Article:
Other areas of research

Other promising areas of research that may illumine the exact molecular nature of exercise-induced protein remodeling in muscle may be the study of related proteins involved with cell architecture, such as desmin and dystrophin. These proteins are thought to provide the cellular scaffolding necessary for the actin-myosin complex to undergo contraction. Research on desmin revealed that its presence increased greatly in a test group exposed to resistance training, while there was no evidence of desmin increase with endurance training. According to this study, there was no detectable increase in dystrophin in resistance or endurance training.[6] It may be that exercise-induced myofilament alterations involve more than the contractile proteins actin & myosin.

While the research on muscle fiber remodeling is on-going, there are generally accepted facts about the myofilament from the American College of Sports Medicine.[7] It is thought that an increase in muscle strength is due to an increase in muscle fiber size, not an increase in number of muscle fibers and myofilaments. However, there is some evidence of animal satellite cells differentiating into new muscle fibers and not merely providing a support function to muscle cells.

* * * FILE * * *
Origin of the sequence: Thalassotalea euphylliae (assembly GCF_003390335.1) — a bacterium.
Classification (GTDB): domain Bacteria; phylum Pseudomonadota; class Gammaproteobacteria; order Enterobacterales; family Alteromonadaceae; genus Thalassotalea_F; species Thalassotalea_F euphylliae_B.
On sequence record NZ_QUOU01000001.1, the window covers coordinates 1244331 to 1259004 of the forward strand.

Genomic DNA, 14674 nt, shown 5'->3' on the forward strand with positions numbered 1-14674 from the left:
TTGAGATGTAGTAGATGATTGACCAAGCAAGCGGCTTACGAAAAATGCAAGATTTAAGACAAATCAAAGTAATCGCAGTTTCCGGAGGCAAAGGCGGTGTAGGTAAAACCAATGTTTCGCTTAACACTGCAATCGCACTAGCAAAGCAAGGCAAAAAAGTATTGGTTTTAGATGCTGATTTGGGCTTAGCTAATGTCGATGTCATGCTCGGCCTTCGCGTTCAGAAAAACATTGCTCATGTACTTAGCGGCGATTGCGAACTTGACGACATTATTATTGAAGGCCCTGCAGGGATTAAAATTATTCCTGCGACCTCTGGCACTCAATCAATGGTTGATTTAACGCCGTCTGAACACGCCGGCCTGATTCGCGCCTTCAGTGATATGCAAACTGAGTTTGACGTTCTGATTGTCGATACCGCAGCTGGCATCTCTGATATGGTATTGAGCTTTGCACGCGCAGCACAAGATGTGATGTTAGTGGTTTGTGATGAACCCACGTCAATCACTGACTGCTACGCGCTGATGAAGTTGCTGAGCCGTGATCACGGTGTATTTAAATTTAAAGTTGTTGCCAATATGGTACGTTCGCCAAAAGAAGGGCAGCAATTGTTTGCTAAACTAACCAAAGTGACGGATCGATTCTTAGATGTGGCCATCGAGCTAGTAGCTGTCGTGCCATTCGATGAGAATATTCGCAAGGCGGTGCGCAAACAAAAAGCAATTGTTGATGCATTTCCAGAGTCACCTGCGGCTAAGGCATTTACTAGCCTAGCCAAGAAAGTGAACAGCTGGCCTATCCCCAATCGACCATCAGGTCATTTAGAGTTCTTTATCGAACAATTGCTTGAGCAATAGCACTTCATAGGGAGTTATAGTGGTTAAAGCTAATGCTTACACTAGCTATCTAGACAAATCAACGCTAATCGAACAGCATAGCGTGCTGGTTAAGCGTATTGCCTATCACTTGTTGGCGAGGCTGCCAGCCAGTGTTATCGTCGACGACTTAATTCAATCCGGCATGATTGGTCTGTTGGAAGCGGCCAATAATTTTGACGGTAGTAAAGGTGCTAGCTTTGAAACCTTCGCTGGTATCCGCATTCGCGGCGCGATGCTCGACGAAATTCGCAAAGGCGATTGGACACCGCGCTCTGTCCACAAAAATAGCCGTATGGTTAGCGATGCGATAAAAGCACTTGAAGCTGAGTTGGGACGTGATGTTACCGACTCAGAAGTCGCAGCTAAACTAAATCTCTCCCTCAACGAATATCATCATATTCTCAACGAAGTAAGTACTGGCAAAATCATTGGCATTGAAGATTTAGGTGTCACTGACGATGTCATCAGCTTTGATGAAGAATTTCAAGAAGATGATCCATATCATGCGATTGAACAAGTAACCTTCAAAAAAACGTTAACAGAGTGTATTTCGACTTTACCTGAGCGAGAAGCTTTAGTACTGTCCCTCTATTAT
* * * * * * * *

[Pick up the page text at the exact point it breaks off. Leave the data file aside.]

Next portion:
1. ^ "myofilament" at Dorland's Medical Dictionary
  2. ^ Alberts, Bruce., et al., "Muscle Contraction." Essential Cell Biology. 3rd. New York: Garland Science, 2010. p. 599. Print.
  3. ^ Shier, David., et al., "Muscular System", Hole's Essentials of Anatomy & Physiology. 9th. McGraw Hill, 2006. p. 175. Print.
  4. ^ McGivney BA, Eivers SS, MacHugh DE et al. (2009). "Transcriptional adaptations following exercise in thoroughbred horse skeletal muscle highlights molecular mechanisms that lead to muscle hypertrophy". BMC Genomics 10: 638. PMC 2812474. PMID 20042072. doi:10.1186/1471-2164-10-638. 
  5. ^ Erskine RM, Jones DA, Maffulli N, Williams AG, Stewart CE, Degens H (February 2011). "What causes in vivo muscle specific tension to increase following resistance training?". Exp. Physiol. 96 (2): 145–55. PMID 20889606. doi:10.1113/expphysiol.2010.053975. 
  6. ^ Parcell AC, Woolstenhulme MT, Sawyer RD (March 2009). "Structural protein alterations to resistance and endurance cycling exercise training". J Strength Cond Res 23 (2): 359–65. PMID 19209072. doi:10.1519/JSC.0b013e318198fd62. 
  7. ^ Gore, Jessica. "Muscle Growth in Bodybuilders". June 2010.
  • Muscle :: Diversity of Muscle—Britannica Online Encyclopedia." Encyclopedia - Britannica Online Encyclopedia. Web.
  • Saladin, Kenneth S. "Myofilaments." Anatomy & Physiology: the Unity of Form and Function. 5th ed. New York: McGraw-Hill, 2010. 406-07. Print.

External links